Copyright 1999 Straight No Chaser
the Greek music etc internet review
The son of DonCherry is following the steps of his father, really closely, since he is a Jazz player too.. but not surprisingly since his older sister earns her living the same way. It is kind of unusual that David includes Ornette in his name, but it could be related to David's possible admiration for Ornette Coleman, probably the top neo-Jazz player.
But for such a young Jazz player (as David) to come up with a record like the 'End of the century' is unbelievable. Such rich mix of afrofunk, modern keyboards, soul-pop, ambient, touches of hard-rock, and free and latin-jazz, you don't see anywhere else. You only see this with veteran musicians that have mastered everything, and are now looking for ways to stretch the limits even further.
Where on earth is David Ornette Cherry going
to end up if he started at such a high level? He even raps
when he is given the chance.
Musica ! rock & altro numero 232 3/30/00
David Ornette, late jazz artist, Don Cherry’a son is after Neneh and Eagle Eye, the third musician-son of the unforgettable Don Cherry, the genial inventor of the "free jazz" with Ornette Coleman and pioneer of the "world music." His name is David Ornette Cherry, he is the eldest child, he is 41 and he was born from the first wife of the Afro-Redskin trumpet player. David Ornette plays keyboards following the loved father roots with a free-ragga-world full of very "Cherryan" mysticism.
Lately, he published a CD with the meaningful
title The End of a Century,
Elephant label, with a group of thirteen musicians.
O p e n S k y
Willard Jenkins - online Review THE END OF A CENTURY
October - November, 1999
"If the name David Ornette Cherry rings a bell
somewhere in your psyche, perhaps its because he is son of Don Cherry,
as the music-making children of the late, great musical griot continue
to produce. While sibs Neneh and Eagle Eye have chosen a more pop-oriented
path, David walks a deeper, more edgy path with his new The End Of A Century
on the Tonga label. Keyboardist Cherry performs largely his own original
material, often compete with verse, often engaging a variety of ethnic
musical expressions, befitting his legacy. Guests include cornetist Bobby
Bradford, trombonist Phil Ranelin, sister-violinist Jan Cherry, and numerous
vocal shadings and verses. And you'll definitely feel Don's deep legacy
and spirit here."
G21 The World’s g21.net
P O W E R S S O U N D
by Bob Powers
G21 Staff Writer
The title of David Ornette Cherry’s (CD) is "The End of a Century" (Tonga Records). I would call it jazz, but Cherry isn't sure about how it should be classified.
"This record could be called a world music record," he said. "But it's hard to pin down what world music is, as some definitions of world music are non-inclusive. Let's just say that I'm continuing in the tradition of my dad. He called his music multi-kulti, so this is a multi-kulti record."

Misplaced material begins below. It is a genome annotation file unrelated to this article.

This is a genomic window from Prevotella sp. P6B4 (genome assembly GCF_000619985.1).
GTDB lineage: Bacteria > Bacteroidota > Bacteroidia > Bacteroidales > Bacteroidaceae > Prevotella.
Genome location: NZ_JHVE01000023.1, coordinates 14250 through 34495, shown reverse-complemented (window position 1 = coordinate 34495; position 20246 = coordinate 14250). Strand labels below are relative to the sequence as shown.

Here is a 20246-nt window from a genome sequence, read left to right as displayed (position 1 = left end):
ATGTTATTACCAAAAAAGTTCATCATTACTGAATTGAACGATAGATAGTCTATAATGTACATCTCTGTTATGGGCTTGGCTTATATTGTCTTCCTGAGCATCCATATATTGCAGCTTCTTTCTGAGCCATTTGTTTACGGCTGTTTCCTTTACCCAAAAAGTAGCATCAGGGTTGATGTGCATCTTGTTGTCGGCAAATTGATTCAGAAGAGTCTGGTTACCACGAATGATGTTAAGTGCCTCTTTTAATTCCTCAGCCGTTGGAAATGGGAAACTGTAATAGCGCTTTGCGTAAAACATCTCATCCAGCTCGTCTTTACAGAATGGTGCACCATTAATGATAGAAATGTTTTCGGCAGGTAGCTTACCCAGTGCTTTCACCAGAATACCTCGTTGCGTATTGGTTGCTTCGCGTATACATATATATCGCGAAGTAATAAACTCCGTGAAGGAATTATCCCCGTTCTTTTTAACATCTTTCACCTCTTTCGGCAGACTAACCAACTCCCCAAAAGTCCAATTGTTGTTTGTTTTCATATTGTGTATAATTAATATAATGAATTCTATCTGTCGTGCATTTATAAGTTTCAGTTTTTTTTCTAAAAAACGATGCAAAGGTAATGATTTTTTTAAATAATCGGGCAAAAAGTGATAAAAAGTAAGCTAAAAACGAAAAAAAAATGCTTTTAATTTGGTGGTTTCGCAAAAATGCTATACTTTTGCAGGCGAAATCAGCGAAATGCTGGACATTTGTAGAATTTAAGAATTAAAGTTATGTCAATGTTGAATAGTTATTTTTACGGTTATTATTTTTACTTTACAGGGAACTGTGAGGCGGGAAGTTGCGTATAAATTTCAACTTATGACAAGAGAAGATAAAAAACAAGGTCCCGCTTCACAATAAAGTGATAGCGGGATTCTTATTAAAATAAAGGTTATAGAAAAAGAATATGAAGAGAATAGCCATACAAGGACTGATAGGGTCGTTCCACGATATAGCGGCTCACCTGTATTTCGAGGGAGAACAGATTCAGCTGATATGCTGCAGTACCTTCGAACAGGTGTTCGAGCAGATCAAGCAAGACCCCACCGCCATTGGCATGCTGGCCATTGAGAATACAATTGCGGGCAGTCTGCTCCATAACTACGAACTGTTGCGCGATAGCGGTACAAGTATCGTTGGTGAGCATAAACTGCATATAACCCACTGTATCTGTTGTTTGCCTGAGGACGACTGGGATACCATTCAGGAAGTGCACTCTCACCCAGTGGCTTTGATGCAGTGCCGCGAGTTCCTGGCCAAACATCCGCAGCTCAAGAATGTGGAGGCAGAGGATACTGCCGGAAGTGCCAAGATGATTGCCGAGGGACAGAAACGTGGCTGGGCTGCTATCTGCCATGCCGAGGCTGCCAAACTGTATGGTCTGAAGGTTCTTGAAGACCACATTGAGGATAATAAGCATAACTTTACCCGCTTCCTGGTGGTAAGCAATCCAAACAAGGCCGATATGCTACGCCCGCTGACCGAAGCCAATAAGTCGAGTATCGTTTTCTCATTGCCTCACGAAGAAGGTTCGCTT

Cherry is the son of the late trumpet talent Don Cherry, who for years collaborated with Ornette Coleman, who brought a new and startling sound to the world of jazz.
Cherry, who plays keyboards, is a chip off the old block in that he composes music that is challenging, yet not to be ignored. The album contains fascinating compositions that should attract listeners across a wide range of interests.
Reviewers have liked this one very much. The Los Angeles Times awarded it three stars.
It's a good one. Cherry isn't content to ape the
work done by his father or by Ornette Coleman. He strikes out on a trail
of his own, and you'll enjoy going along for the trip.
O's PLACE JAZZ NEWSLETTER
David Ornette Cherry -
The End of A Century 4/3+ (out of 4)
O's Notes: The son of Don Cherry grew up listening to his dad and the legendary Ornette Coleman. The influence is inevitable but David has expanded the genre with a more peaceful approach in his own compositions while retaining spontaneity and sense of adventure. The End of A Century
is an elixir to reflect on the 20th century and a welcomed approach to 21st century avant garde! -
D. Oscar Groomes
David Ornette Cherry
The end of a century
The end of a century: titeln på David Ornette Cherrys skiva alluderar
på klassikern Change of a century, som pappa Don gjorde med Ornette
Coleman. Men så banbrytande är inte David Ornette, som nöjer sig med
att lägga ut småfunkiga rytmer av ett slag som påminner om Miles Davis
under Bitches Brew-perioden, men som också förenklar det idiomet.
Sedan broderar han själv med intensiva keyboardslingor, och ibland
lösgör sig Ralph "Buzzy" Jones i en bångstyrig melodilinje som fint
fjärmar sig från grundmönstret. Jones närmar sig också de tidiga
avantgardisternas bökande bortom de grundläggande melodi- och
ackordsmönstren. Då fungerar musiken, men resultatet blir mindre
övertygande när Cherry vill vara mer samtidsmilitant, som när han
släpper fram Amber Hopson i en patetisk recitation i titelspåret.